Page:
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I did my first weeding when I was 4 or 5 years old with Mrs. Pike, the old lady across the street. She was very kind to me. I leaned to make pies standing on a box in her big old-fashioned kitchen. And on warm spring days we knelt side by side in her yard and dug up dandelions with teaspoons.
It’s a lovely memory, but there’s a point to the story, too. Three points actually.
#1) – Dig your weeds early, often and deeply. Weeding is sort of like the laundry. You have to stay on top of it, or you might have to move away.
In my yard, lots of sleeping plants awoke this week. Trees budded, perennials emerged from the soil and weeds jumped up and raced to smother them.
So I weeded, uprooting a cart load of nasty vetches which I just took down to the street.
I don’t have a HOT compost pile– but my town does. Hot Compost means the pile is turned often so decomposition is very active and the resulting temperature kills weed seed. My compost is more passive, I only turn it a few times a year and I don’t want to keep digging these same weeds out–so they are going away.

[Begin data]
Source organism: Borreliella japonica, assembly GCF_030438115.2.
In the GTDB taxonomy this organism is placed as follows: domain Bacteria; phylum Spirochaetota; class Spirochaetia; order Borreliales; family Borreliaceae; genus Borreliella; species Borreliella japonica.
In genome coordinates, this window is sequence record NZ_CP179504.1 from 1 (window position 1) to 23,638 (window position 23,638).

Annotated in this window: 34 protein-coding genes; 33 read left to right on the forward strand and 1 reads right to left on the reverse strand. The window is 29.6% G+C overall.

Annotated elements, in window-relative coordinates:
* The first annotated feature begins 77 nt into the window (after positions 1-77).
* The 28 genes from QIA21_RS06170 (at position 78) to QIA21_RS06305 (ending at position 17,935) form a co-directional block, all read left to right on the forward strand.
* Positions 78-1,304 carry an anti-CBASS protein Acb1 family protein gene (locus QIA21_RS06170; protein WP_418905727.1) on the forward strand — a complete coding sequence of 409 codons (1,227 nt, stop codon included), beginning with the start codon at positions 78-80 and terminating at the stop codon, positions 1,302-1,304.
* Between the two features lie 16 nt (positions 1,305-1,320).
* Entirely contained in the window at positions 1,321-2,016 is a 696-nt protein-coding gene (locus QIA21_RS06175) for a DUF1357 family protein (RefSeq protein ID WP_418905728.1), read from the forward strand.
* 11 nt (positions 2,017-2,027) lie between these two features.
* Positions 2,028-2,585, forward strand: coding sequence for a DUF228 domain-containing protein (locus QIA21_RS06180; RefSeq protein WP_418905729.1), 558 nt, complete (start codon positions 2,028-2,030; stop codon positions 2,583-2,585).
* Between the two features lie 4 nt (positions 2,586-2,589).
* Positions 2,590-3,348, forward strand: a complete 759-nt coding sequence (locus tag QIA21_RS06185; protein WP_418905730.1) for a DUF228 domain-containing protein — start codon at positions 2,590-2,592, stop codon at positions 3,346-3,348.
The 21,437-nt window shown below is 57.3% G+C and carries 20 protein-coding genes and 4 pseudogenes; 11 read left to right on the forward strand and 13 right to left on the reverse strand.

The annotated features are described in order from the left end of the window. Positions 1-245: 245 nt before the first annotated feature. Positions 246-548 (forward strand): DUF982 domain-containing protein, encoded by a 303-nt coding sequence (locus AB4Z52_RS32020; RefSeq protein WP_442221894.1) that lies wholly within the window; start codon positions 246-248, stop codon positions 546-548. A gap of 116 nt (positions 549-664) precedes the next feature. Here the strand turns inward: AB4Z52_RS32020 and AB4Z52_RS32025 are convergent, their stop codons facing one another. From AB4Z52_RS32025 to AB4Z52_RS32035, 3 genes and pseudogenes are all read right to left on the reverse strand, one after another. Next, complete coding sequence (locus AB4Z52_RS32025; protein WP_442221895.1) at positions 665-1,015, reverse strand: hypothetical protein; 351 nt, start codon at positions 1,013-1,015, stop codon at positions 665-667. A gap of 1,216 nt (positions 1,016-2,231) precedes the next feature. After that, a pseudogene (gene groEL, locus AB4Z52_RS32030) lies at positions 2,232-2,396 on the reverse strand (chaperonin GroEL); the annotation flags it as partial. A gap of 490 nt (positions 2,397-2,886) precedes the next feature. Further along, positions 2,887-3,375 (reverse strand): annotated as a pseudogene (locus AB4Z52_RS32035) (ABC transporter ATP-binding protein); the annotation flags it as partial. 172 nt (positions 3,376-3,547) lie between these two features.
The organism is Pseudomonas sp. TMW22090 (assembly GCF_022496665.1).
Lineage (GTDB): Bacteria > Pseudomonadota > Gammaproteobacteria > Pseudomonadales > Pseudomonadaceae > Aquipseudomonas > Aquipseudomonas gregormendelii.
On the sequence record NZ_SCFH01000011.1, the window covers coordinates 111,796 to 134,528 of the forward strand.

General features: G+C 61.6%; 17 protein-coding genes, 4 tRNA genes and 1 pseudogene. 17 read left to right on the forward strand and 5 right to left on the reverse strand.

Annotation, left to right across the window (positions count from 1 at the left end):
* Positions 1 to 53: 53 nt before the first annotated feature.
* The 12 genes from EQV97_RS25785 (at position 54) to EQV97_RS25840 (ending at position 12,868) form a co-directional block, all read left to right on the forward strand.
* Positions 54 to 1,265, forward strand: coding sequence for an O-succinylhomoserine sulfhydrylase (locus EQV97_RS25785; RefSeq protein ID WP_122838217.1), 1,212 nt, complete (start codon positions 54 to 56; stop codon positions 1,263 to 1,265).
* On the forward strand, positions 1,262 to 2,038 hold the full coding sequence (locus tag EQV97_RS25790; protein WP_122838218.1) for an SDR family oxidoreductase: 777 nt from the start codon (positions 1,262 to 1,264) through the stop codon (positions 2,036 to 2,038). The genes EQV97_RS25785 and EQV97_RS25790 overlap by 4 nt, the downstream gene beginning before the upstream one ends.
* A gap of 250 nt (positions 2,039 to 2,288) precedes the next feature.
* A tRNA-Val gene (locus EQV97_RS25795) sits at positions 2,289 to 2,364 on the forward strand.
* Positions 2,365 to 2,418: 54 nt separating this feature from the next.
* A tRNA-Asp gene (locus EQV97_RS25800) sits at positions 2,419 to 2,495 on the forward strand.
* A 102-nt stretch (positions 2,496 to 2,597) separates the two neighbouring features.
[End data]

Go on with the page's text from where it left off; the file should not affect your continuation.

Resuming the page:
And no more teaspoons. I have a nice weeding tool to get at all the roots like Mrs. Pike taught me. Don’t cheap out here. Find a tool that feels good in your hand. Weeding is a part of gardening. You will be doing it a lot.
Which makes point #2 good news–Weeding can be pleasant, especially this time of year. The weather’s not too hot. The ground is soft. And you’re outside in the fresh air with the sun on your back, not in some closed up conference room at the meeting before the meeting about the big meeting.
Plus–when you weed, it’s easy to see your progress. Messy looking becomes neat. If you want things to look even neater, spread mulch right away to keep the weeds from coming back.
Also–Weeding is even more pleasant when you do it with someone else. Have a long, leisurely conversation while pulling weeds with a friend.
Which leads to point #3– The value of sharing what you know and what you do–even if it’s only digging up dandelions. That’s how gardeners are made–we learn from other gardeners. And that’s why Melissa and I started this blog–not enough old ladies across the street anymore.
So thanks for the company. We relish your comments, questions and insights. Now happy Spring–Don’t forget to weed. And let us know what’s happening in your gardens now that the season is here.
Two quick updates–The big camellia I moved in early February looks happy with many blooms this week. But it’s not out of the woods yet. Summer will be critical. I’ll mark the plant so I don’t forget to keep it watered as the weather warms. After the first two summers, it should be fine.
And–three days ago these tomatoes weren’t ready for transplant but just look at the same seedlings now. Things happen quickly in the spring. Fun, isn’t it?